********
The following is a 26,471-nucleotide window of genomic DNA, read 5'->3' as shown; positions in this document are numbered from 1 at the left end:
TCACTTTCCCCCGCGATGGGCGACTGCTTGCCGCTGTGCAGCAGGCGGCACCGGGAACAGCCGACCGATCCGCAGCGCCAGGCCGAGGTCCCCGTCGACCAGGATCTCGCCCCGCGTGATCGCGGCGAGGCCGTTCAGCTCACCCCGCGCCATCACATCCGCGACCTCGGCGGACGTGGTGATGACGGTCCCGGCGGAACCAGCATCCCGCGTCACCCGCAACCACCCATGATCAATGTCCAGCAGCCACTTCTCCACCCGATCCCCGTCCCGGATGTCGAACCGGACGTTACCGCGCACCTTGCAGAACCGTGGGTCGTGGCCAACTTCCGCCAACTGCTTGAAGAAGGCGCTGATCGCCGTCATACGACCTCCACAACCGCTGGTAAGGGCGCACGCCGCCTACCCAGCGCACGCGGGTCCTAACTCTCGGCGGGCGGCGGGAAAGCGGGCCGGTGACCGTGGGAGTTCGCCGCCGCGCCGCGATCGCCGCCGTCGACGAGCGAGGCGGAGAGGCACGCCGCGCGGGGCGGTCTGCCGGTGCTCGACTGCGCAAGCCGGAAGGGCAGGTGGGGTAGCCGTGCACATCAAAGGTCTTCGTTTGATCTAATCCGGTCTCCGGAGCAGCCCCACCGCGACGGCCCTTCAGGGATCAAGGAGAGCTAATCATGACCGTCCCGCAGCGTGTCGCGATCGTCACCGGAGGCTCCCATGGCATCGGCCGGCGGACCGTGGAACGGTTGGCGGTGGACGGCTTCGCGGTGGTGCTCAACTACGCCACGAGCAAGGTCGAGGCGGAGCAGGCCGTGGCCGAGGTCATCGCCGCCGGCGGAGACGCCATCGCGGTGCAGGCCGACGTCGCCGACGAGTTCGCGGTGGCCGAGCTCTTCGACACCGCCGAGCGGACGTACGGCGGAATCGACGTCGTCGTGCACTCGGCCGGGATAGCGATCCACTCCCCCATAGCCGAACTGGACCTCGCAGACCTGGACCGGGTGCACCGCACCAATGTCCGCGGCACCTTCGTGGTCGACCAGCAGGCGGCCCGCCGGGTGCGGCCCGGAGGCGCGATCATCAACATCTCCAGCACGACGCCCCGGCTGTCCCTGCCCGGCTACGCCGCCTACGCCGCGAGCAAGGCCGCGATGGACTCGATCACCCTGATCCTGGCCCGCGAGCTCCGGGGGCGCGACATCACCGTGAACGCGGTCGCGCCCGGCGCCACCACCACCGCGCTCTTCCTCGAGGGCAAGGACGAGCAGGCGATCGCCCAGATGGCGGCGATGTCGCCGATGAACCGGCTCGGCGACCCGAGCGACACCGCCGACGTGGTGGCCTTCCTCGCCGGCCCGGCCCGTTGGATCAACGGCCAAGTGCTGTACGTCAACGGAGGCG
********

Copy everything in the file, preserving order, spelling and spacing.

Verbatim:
The following is a 26,471-nucleotide window of genomic DNA, read 5'->3' as shown; positions in this document are numbered from 1 at the left end:
TCACTTTCCCCCGCGATGGGCGACTGCTTGCCGCTGTGCAGCAGGCGGCACCGGGAACAGCCGACCGATCCGCAGCGCCAGGCCGAGGTCCCCGTCGACCAGGATCTCGCCCCGCGTGATCGCGGCGAGGCCGTTCAGCTCACCCCGCGCCATCACATCCGCGACCTCGGCGGACGTGGTGATGACGGTCCCGGCGGAACCAGCATCCCGCGTCACCCGCAACCACCCATGATCAATGTCCAGCAGCCACTTCTCCACCCGATCCCCGTCCCGGATGTCGAACCGGACGTTACCGCGCACCTTGCAGAACCGTGGGTCGTGGCCAACTTCCGCCAACTGCTTGAAGAAGGCGCTGATCGCCGTCATACGACCTCCACAACCGCTGGTAAGGGCGCACGCCGCCTACCCAGCGCACGCGGGTCCTAACTCTCGGCGGGCGGCGGGAAAGCGGGCCGGTGACCGTGGGAGTTCGCCGCCGCGCCGCGATCGCCGCCGTCGACGAGCGAGGCGGAGAGGCACGCCGCGCGGGGCGGTCTGCCGGTGCTCGACTGCGCAAGCCGGAAGGGCAGGTGGGGTAGCCGTGCACATCAAAGGTCTTCGTTTGATCTAATCCGGTCTCCGGAGCAGCCCCACCGCGACGGCCCTTCAGGGATCAAGGAGAGCTAATCATGACCGTCCCGCAGCGTGTCGCGATCGTCACCGGAGGCTCCCATGGCATCGGCCGGCGGACCGTGGAACGGTTGGCGGTGGACGGCTTCGCGGTGGTGCTCAACTACGCCACGAGCAAGGTCGAGGCGGAGCAGGCCGTGGCCGAGGTCATCGCCGCCGGCGGAGACGCCATCGCGGTGCAGGCCGACGTCGCCGACGAGTTCGCGGTGGCCGAGCTCTTCGACACCGCCGAGCGGACGTACGGCGGAATCGACGTCGTCGTGCACTCGGCCGGGATAGCGATCCACTCCCCCATAGCCGAACTGGACCTCGCAGACCTGGACCGGGTGCACCGCACCAATGTCCGCGGCACCTTCGTGGTCGACCAGCAGGCGGCCCGCCGGGTGCGGCCCGGAGGCGCGATCATCAACATCTCCAGCACGACGCCCCGGCTGTCCCTGCCCGGCTACGCCGCCTACGCCGCGAGCAAGGCCGCGATGGACTCGATCACCCTGATCCTGGCCCGCGAGCTCCGGGGGCGCGACATCACCGTGAACGCGGTCGCGCCCGGCGCCACCACCACCGCGCTCTTCCTCGAGGGCAAGGACGAGCAGGCGATCGCCCAGATGGCGGCGATGTCGCCGATGAACCGGCTCGGCGACCCGAGCGACACCGCCGACGTGGTGGCCTTCCTCGCCGGCCCGGCCCGTTGGATCAACGGCCAAGTGCTGTACGTCAACGGAGGCG